Researchers in the US, including one of Indian-origin, are working on a technology that could make homes of the future adjust to your activity without the need for invasive cameras.
So when you leave a room, you would not require anyone to tell the that the lights, or the fans needed to be switched off. Sensors hidden in the walls or floors could automatically detect that the room was empty and do the needful.
This system would read not only the vibrations, sounds — and even the specific gait, or other movements — associated with people and animals in a building, but also any subtle changes in the existing ambient electrical field.
“There is actually a constant 60 Hz electrical field all around us, and because people are somewhat conductive, they short out the field just a little,” said Soumyajit Mandal, Assistant Professor of Electrical Engineering and Computer Science at Case Western Reserve University in Ohio, US.
“So, by measuring the disturbance in that field, we are able to determine their presence, or even their breathing, even when there are no vibrations associated with sound,” he explained.
The researchers call the new system the “Internet of Ears.”
“We are trying to make a building that is able to ‘listen’ to the humans inside,” said Ming-Chun Huang, Assistant Professor in Electrical Engineering and Computer Science at the same university.
“We are using principles similar to those of the human ear, where vibrations are picked up and our algorithms decipher them to determine your specific movements. That’s why we call it the ‘Internet of Ears.’”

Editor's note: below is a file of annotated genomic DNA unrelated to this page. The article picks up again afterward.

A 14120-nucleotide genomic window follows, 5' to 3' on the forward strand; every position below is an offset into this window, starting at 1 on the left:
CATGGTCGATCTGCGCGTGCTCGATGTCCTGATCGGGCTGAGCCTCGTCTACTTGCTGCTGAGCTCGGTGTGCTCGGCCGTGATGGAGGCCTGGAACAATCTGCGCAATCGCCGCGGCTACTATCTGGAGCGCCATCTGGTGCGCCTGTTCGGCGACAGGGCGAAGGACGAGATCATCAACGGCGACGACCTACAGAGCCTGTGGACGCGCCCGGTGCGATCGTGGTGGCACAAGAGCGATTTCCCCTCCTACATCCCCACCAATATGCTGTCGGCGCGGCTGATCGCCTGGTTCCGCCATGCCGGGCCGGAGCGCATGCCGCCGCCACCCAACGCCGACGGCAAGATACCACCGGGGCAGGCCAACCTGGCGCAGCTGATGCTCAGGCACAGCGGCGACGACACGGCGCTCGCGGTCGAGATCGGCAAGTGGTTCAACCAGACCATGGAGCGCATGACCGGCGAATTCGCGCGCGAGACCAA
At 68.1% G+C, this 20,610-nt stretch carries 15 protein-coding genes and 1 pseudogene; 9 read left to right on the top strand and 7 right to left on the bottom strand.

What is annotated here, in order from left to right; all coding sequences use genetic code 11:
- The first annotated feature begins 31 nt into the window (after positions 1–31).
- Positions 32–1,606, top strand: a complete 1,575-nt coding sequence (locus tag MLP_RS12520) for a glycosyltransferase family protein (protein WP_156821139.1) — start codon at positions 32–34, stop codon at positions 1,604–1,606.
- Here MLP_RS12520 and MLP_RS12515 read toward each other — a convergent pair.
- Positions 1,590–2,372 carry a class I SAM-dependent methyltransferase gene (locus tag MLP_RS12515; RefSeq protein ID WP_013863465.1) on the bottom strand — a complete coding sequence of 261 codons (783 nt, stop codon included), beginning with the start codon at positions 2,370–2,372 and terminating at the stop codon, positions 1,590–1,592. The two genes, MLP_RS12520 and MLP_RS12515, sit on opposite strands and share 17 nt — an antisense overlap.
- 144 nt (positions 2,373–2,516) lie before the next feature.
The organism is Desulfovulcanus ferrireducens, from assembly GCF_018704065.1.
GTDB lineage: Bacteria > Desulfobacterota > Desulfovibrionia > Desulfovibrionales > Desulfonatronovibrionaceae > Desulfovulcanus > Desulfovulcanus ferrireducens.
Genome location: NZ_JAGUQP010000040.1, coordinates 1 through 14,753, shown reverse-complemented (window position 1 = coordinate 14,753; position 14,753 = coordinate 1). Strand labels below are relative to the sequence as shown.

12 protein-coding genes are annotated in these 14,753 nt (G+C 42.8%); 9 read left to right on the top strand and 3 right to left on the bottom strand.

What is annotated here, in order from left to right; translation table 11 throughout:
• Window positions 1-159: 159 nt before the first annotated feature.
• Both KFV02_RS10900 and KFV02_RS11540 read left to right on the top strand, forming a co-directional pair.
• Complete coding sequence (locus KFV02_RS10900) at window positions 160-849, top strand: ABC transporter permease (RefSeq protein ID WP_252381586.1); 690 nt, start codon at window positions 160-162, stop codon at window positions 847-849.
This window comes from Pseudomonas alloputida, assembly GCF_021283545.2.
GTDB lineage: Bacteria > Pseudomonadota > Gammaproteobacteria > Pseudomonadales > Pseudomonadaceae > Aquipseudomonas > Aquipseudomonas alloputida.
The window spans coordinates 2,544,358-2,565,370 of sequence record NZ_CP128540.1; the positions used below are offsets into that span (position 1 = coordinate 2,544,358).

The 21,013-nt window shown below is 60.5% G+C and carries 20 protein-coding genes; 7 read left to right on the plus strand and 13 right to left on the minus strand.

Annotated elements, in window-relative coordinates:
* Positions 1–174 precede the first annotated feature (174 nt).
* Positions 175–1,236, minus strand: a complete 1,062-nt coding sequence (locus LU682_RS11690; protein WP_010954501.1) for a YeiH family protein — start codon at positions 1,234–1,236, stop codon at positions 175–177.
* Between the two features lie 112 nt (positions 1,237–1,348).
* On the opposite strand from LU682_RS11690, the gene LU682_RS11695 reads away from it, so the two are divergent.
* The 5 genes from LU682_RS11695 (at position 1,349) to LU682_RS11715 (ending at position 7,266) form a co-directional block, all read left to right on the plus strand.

While Huang is leading the research related to human gait and motion tracking, Mandal focuses on vibration sensing and changes in the existing electrical field caused by the presence of humans or even pets.
Huang and Mandal published details of their research in October at the IEEE Sensors conference in New Delhi. A longer version of their results will appear in the journal IEEE Transactions on Instrumentation and Measurement early next year, according to a statement from the Case Western Reserve University.
The researchers have tested the technology in conference rooms in the electrical engineering department on campus and in the Smart Living Lab at Ohio Living Breckenridge Village, a senior-living community in Willoughby, Ohio.
Mandal said they had used as few as four small sensors in the walls and floor of a room.
As for privacy concerns, Mandal said the system would not be able to identify individuals, although it could be calibrated to recognise the different gaits of people.
While still maybe a decade or so away, the system could provide many benefits.
“The first advantage will be energy efficiency for buildings, especially in lighting and heating, as the systems adjust to how humans are moving from one room to another, allocating energy more efficiently,” Huang said.
Another benefit could be the ability to track and measure a building’s structural integrity and safety, based on human occupancy — which would be critical in an earthquake or hurricanes, for example, Huang said.